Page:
Tuesday, May 1, 2012

“Leading” Photos Lead Me in Circles

In journalism, a good image can make a good story great. The right image can captivate a reader. It can hold them hostage for those few moments necessary to inspire interest in a well-developed article. But I can’t help but notice that good news photos are becoming harder and harder to come by. 

Roaming around the internet I often feel bombarded with eye catching images proceeded by pithy headlines. Intrigued, I click the link to the “full story” only to find a story that was not exactly what I anticipated. Too often the images meeting our eyes on the home page of our favorite news outlets are common and unenticing. Even more frequently these images have little or nothing to do with the actual content of the article itself.

In recent years there has been a tendency for news organizations to use “stock” photography to bolster the appeal of their article. In fact many of the headlining images we see are directly from creative commons and image collections such as iStockphoto, Getty Images, and Corbis Images. There are many web sites dedicated to providing easy access to a wealth of images to ease such rapid production of news the consumers expect such as Photo Archive News.

They are easy to spot with their nondescript depictions of every day material. Open up any browser homepage, MSN, Yahoo!, even Google News, and these types of images are proudly displayed, luring visitors to stop and look for a moment at the headlines below.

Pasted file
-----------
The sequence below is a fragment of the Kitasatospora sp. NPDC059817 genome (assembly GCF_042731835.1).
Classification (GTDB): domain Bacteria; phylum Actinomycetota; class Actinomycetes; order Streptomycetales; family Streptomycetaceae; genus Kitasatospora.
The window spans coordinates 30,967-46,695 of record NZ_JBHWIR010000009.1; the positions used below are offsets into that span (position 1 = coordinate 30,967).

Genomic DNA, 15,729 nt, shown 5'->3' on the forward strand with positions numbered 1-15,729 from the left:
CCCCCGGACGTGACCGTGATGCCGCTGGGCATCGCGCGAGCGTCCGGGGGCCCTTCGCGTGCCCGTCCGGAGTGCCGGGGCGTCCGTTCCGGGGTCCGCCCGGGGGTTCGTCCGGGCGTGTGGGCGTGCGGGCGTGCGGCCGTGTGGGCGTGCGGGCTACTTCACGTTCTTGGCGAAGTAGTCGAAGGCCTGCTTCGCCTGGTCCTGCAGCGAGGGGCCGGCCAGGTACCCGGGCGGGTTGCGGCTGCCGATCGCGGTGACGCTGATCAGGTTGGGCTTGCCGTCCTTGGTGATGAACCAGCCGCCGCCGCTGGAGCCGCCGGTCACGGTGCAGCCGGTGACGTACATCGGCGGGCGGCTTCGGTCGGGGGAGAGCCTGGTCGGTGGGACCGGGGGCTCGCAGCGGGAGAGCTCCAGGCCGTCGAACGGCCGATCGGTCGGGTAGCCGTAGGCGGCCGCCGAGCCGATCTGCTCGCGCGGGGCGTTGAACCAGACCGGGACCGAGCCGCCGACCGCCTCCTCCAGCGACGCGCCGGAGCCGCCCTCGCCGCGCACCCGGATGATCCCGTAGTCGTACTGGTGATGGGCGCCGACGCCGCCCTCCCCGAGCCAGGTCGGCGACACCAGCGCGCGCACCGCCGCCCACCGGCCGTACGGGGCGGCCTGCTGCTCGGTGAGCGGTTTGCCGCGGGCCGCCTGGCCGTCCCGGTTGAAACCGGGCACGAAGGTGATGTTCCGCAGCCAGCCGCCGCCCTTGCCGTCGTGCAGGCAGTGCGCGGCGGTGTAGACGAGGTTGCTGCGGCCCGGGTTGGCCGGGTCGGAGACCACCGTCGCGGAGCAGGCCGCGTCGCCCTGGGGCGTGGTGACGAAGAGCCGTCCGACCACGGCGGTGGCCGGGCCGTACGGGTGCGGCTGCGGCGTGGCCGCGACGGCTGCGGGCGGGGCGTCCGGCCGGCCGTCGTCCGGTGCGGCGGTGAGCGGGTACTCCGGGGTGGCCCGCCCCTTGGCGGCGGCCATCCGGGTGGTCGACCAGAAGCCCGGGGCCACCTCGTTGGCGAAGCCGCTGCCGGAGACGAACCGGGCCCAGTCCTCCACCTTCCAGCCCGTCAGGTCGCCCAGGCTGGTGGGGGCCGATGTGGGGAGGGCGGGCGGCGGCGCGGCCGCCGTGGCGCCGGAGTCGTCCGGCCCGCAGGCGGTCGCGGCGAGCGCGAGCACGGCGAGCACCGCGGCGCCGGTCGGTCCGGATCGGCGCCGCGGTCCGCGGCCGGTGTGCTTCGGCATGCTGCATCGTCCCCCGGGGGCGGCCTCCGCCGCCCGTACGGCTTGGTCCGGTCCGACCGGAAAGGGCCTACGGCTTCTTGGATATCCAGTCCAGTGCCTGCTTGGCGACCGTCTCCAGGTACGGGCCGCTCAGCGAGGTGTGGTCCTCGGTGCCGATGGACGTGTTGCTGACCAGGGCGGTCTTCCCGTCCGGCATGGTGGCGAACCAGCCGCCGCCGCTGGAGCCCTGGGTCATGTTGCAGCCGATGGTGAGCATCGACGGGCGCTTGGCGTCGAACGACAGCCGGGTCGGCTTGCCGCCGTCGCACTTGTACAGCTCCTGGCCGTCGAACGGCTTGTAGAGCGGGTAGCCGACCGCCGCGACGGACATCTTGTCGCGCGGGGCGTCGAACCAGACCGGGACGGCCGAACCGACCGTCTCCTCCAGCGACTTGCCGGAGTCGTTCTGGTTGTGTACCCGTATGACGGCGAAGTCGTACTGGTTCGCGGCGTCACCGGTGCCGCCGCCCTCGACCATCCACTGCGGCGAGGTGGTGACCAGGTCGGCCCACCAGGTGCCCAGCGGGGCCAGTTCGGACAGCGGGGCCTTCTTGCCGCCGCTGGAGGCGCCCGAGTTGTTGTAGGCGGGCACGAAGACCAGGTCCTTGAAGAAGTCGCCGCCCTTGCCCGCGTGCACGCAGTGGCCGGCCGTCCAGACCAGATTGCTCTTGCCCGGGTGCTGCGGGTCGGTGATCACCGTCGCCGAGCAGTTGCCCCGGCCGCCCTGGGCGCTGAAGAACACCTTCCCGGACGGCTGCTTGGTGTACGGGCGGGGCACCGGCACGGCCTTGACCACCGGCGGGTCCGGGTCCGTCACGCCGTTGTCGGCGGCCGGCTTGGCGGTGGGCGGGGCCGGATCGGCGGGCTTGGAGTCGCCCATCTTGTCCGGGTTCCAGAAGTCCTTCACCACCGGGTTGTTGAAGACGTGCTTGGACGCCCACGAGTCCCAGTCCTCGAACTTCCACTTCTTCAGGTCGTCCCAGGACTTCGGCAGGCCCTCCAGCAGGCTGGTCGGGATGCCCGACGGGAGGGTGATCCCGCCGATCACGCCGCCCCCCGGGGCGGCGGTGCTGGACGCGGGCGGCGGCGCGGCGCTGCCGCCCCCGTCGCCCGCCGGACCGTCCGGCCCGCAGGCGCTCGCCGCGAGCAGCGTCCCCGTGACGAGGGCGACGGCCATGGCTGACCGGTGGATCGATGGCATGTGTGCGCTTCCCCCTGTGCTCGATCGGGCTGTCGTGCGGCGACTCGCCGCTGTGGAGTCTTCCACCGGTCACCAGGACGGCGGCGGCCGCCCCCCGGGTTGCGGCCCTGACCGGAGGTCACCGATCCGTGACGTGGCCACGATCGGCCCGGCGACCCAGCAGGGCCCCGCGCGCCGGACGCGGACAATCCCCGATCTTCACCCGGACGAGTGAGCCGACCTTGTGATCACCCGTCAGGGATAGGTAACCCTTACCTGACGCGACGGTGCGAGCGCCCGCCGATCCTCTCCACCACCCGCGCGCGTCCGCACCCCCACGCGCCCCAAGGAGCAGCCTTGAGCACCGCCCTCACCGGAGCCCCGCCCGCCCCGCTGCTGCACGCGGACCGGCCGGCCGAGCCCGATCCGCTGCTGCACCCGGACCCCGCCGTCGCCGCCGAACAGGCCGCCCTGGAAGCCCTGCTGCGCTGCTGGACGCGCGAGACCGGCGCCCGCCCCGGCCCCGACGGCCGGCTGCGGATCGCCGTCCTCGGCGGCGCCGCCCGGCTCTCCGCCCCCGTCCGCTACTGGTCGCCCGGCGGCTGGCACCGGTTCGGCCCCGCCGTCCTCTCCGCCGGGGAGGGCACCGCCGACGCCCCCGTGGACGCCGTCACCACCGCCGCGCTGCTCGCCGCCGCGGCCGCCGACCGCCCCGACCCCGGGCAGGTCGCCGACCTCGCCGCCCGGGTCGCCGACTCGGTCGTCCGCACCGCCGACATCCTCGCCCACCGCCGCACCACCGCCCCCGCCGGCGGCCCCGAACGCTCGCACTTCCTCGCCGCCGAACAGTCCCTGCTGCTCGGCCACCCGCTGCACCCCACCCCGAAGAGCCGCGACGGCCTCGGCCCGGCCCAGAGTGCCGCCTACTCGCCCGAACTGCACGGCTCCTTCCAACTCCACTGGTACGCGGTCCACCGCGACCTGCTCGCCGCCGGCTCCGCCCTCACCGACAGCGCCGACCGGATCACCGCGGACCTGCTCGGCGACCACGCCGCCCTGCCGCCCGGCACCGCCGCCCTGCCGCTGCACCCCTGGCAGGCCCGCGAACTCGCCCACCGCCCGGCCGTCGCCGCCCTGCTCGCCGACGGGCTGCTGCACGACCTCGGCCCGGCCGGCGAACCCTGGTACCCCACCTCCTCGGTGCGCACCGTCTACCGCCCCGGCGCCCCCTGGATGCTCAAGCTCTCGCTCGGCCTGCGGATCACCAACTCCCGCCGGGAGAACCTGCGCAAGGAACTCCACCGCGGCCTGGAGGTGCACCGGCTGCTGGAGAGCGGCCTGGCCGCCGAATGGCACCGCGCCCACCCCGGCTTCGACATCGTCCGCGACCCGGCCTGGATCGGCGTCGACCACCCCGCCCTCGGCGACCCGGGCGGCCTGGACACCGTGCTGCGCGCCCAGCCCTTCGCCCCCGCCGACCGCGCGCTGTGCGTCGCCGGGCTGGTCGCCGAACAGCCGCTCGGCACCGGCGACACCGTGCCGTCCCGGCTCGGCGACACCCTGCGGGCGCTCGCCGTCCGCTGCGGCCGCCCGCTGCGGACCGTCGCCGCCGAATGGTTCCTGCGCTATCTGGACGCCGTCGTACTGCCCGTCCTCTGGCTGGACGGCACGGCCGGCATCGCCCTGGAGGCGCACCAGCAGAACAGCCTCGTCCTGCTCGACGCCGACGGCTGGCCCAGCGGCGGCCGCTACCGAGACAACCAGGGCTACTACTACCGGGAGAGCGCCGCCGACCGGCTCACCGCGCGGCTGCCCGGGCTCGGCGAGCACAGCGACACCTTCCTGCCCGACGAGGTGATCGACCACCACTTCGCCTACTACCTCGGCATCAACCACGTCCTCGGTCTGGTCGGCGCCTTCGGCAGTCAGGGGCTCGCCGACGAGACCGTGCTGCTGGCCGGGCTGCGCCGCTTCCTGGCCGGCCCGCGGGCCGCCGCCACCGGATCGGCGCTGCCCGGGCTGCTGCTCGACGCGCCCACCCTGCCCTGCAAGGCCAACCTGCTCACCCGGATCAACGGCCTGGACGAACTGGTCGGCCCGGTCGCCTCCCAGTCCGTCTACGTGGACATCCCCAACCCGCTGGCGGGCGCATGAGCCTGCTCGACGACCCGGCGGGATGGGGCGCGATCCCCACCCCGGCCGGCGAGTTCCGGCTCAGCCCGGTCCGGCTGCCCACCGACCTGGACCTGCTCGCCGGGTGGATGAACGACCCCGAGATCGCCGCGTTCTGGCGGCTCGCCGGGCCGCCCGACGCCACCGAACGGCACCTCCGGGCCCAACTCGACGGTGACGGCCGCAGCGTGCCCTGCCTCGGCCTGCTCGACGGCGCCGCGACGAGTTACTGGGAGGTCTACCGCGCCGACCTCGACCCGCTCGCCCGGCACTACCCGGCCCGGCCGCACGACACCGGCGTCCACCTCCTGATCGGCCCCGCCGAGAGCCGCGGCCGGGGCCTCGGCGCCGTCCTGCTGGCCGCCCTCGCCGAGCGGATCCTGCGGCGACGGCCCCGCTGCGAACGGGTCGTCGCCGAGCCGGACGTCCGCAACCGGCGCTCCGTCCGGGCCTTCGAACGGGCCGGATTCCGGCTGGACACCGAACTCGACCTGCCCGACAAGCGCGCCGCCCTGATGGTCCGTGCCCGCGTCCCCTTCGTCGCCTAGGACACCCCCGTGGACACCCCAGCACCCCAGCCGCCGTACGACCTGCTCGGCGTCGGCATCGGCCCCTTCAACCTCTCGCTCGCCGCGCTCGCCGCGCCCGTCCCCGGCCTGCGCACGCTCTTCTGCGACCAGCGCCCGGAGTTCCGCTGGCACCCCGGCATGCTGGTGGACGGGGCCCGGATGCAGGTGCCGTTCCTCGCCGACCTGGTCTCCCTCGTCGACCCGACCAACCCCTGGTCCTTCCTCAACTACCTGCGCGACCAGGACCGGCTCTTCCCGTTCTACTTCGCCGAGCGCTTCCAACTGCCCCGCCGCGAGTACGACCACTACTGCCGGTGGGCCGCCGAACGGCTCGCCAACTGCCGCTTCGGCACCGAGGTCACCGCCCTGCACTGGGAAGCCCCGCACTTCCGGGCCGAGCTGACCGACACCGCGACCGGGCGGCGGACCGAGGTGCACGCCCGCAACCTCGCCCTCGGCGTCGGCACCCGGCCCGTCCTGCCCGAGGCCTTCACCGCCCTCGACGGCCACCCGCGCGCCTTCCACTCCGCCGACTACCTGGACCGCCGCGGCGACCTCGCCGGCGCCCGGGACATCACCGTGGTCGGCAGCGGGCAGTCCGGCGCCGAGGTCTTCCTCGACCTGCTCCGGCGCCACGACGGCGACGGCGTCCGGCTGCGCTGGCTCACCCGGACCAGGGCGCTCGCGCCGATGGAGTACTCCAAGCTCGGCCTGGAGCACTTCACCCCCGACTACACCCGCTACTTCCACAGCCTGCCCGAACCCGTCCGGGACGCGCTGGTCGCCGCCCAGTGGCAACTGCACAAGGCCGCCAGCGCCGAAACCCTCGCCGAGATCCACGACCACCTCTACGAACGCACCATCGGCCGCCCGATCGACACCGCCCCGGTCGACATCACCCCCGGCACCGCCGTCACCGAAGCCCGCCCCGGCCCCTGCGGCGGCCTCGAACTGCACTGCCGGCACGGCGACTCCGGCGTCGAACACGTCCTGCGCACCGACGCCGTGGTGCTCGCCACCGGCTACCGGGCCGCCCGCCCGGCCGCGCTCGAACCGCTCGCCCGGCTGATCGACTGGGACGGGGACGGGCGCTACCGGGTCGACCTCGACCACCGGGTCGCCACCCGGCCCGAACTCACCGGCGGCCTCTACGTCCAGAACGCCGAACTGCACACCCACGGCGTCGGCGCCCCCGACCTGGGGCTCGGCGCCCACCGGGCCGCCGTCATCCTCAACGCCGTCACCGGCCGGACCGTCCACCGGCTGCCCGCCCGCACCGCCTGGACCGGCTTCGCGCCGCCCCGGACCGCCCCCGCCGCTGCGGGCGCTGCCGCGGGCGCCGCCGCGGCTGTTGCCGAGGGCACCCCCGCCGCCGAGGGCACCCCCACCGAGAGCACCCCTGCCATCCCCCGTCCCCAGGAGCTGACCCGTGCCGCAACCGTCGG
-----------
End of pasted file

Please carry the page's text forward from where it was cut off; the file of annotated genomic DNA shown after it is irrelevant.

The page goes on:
Although many of these images are well crafted visually they usually bear very limited relevance to the specifics details being discussed. They are common and ordinary, but just interesting enough. Nothing specific. Some images are so generic I feel a little duped.

Many of the images are meant to be representative of ideals. For example, the LA Times used a stock photograph of a dog looking out a window, while reporting their recent story “Dogs accidentally poison veterinarians”. Presumably, this image is being used symbolically to provide a reference of a dog. Obviously we all need a reference of a random dog to understand this story better, right?

The LA Times is not alone in infecting journalism with these fake news photos. Not even the New York Times has been able to fight the disease.

But why?

The benefit for news producers is clear, decently intriguing photos without having to hire a photographer to cover a story. Even better it allows small news organizations who cannot afford to have staff photographers, or to hire freelancers, to compete with the major news distributors, at least online. But what about their journalistic responsibility to consumers?

I don’t need a generic image posted with a story to understand what the story is about. I want to see specifics! When I look up the same story on seven different news sites I don’t want to see the same darn image, or one that looks just like it, everywhere. I want that dog. Those vets. I want multiple different angles of Lady Gaga’s latest fashion feature, not the same two photos recycled and re-posted on every single site. I want real combat images not stock shots from three years ago with soldiers that aren’t even in the service anymore.

I want variety.

We deserve variety because that’s what journalism is about, finding an angle. If the stories must have an angle, the images that go with them must too. If the story has to be up to date, the photos do too. Otherwise there’s no point.

1 comment:

  1. You raise some very interesting issues about the increasing role that stock photos play in illustrating news stories and how this tendency to provide the still image version of B-roll in news coverage undercuts the importance of the iconic images that document history in singular fashion in the larger history of photojournalism.